(Bloomberg) Gilead Sciences Inc., whose $1,000-a-pill hepatitis C treatment is one of the world’s most expensive drugs, is avoiding billions of dollars in U.S. taxes by booking profits overseas.
The company reported foreign income before taxes of $8.2 billion for 2014, earning more in non-U.S. profits than it recorded in non-U.S. sales. The data released in a securities filing last Wednesday suggest that Gilead is shifting valuable intellectual property to low-tax countries and paying about 5 percent in taxes on its foreign income, said Robert Willens, an independent tax consultant based in New York.
“Whenever you have huge, very high profit margins and a lot of income as well, it almost always results from the exploitation of intangibles,” Willens said in a telephone interview. “It’s quite a dramatic increase from one year to the other. That’s something you don’t see very often.”
Gilead’s disclosure is the latest example of tax planning by U.S.-based multinational corporations, which hold about $2 trillion in stockpiled profits outside the country that haven’t been taxed by the U.S. The federal government loses as much as $100 billion in revenue annually because of such international tax planning, according to estimates cited in a Congressional Research Service study.
Pfizer and Merck
Other U.S. drugmakers have kept profits offshore as well. Pfizer Inc., Merck & Co. Inc. and Bristol-Myers Squibb Co. each has at least $24 billion outside the U.S., according to filings.
Cara Miller, a spokeswoman for Gilead, declined to comment beyond the information in the filing.
The intellectual property for the drug is in Ireland, Robin Washington, the company’s chief financial officer, told analysts on a February 2013 call.
“As we commercialize that, there is opportunity for our tax rate to decline over time,” she said.
That’s exactly what happened.
Gilead received approval in December 2013 from the U.S. Food and Drug Administration for Sovaldi, its blockbuster drug for hepatitis C, and the drug sold $10.3 billion last year.
Sovaldi, and a related pill called Harvoni that combines Sovaldi with another drug, offers patients a convenient therapy that has transformed the way the liver infection is treated, with most patients being cured after a 12-week course.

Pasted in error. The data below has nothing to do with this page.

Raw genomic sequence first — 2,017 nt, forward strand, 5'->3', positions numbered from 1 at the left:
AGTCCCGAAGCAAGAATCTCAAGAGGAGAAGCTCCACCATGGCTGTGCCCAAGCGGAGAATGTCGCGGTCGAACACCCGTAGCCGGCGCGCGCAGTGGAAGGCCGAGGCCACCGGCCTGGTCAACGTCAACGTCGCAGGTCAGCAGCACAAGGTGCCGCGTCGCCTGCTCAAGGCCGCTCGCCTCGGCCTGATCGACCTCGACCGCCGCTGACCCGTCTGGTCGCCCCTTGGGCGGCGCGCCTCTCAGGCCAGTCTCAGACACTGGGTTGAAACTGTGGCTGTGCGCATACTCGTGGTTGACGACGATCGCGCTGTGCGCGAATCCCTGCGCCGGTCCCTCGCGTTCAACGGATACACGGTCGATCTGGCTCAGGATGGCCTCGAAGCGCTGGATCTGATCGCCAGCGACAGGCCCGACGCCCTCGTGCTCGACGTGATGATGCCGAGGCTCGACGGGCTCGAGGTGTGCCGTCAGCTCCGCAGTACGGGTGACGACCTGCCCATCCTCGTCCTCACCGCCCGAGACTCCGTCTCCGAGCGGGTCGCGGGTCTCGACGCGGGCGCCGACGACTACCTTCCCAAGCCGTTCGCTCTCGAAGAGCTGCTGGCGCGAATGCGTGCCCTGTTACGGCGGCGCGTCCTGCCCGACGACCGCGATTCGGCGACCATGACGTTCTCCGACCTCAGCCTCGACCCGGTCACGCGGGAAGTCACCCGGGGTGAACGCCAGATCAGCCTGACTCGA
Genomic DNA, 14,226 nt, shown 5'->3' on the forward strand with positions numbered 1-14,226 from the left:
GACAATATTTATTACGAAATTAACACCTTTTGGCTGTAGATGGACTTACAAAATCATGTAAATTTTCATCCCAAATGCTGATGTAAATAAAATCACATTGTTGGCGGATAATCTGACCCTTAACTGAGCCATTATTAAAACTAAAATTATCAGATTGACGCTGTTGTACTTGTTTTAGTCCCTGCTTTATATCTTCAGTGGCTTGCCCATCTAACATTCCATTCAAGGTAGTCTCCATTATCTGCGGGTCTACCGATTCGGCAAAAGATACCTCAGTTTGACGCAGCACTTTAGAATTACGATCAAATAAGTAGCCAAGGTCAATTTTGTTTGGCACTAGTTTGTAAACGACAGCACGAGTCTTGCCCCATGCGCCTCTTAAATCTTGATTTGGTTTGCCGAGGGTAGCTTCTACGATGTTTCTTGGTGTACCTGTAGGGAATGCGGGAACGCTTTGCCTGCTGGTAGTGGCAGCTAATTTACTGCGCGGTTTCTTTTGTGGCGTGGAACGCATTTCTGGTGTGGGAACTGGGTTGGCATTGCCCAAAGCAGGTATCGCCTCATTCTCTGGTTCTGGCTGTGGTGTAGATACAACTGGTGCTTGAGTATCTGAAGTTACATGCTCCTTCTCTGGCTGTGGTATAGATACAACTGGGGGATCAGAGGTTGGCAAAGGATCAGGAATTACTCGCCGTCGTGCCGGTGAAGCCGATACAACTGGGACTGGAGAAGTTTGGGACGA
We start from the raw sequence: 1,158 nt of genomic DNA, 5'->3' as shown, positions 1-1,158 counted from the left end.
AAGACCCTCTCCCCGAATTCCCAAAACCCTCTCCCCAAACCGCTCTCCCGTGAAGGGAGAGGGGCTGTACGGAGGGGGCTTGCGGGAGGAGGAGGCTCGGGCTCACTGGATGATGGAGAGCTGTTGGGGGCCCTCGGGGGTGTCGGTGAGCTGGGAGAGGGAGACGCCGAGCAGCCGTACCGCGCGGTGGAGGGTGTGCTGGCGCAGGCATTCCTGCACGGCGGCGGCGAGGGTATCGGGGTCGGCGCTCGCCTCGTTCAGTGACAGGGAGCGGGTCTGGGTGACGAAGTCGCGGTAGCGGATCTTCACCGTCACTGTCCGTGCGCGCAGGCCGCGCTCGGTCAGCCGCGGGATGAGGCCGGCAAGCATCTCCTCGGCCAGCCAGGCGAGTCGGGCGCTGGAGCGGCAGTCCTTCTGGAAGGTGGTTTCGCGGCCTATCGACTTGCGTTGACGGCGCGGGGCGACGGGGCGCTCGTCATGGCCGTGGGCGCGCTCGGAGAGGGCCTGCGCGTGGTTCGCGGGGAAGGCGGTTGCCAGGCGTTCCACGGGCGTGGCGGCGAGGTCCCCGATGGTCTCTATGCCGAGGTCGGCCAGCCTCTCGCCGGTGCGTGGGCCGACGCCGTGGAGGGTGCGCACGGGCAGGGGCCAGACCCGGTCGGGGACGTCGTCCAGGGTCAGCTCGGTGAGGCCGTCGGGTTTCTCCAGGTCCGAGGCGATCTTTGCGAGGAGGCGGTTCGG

The Foster City, California, company has drawn criticism for the drugs’ costs. A 12-week course of Harvoni goes for $94,500, though a competing treatment introduced late last year by AbbVie Inc. has put pressure on Gilead to offer discounts to some health insurers and drug-benefit managers.
Gilead also has offered discounts to the U.S. Department of Veterans Affairs and Medicaid, the government health program for the poor.
Even with discounts, the drugs have been a boon to Gilead, which reported global net income of $12.1 billion in 2014, up from $3.1 billion a year earlier.
Foreign income before taxes increased even faster, to $8.2 billion from $738 million in 2013, suggesting that the vast majority of the new revenue was being recorded outside the U.S.
The company’s U.S. sales rose as a percentage of all revenue, with 73 percent of revenue coming from domestic sales, up from 60 percent, according to the filing.
Gilead has a “worldwide revenue base and operations in Ireland,” Washington told analysts in October. Ireland has a top corporate tax rate of 12.5 percent. The comparable U.S. rate is 35 percent, the highest in the industrialized world.
Washington told analysts last year that each $1 billion in Sovaldi sales would allow the company to reduce its tax rate by 0.75 to 1 percentage points.
According to its filings, Gilead has paid little foreign tax on the income it has earned outside the U.S.
Under U.S. law, companies pay the full U.S. corporate tax rate of 35 percent on profits they earn around the world, plus the corporate income tax, which is 8.84 percent in California. They receive tax credits for payments to foreign governments and only have to pay the residual tax to the U.S. if they repatriate profits.
That system creates an incentive for companies to book profits outside the U.S. and leave them there.
As of Dec. 31, Gilead held $15.6 billion in offshore profits that haven’t been taxed by the U.S., up from $8.6 billion a year earlier.
The company said it would have to pay $5.5 billion in U.S. taxes if it brought home the $15.6 billion.
That’s a 35.3 percent rate, suggesting that Gilead has paid about 5 percent in foreign taxes on its offshore profits, Willens said.
“That tells you that they’re operating in very, very low- tax countries,” he said.
Companies in the technology and pharmaceutical industries are particularly adept at shifting profits out of the U.S. That’s because they generate income from intangible intellectual property, such as patents, which can be moved to low-tax countries more easily than factories can.
The transfers of intellectual property are treated as taxable sales from the U.S. parent company to the foreign subsidiary. The difficulty is determining the correct price, especially for a drug that hasn’t been approved at the time of the transfer.
What Gilead has done is “very standard” tax planning for pharmaceutical companies, said Reuven Avi-Yonah, a tax law professor at the University of Michigan.
“The issue usually is you don’t want to move it before you know it’s going to succeed,” he said. “But you also don’t want to wait until the value is too high.”
—With assistance from Caroline Chen in San Francisco.
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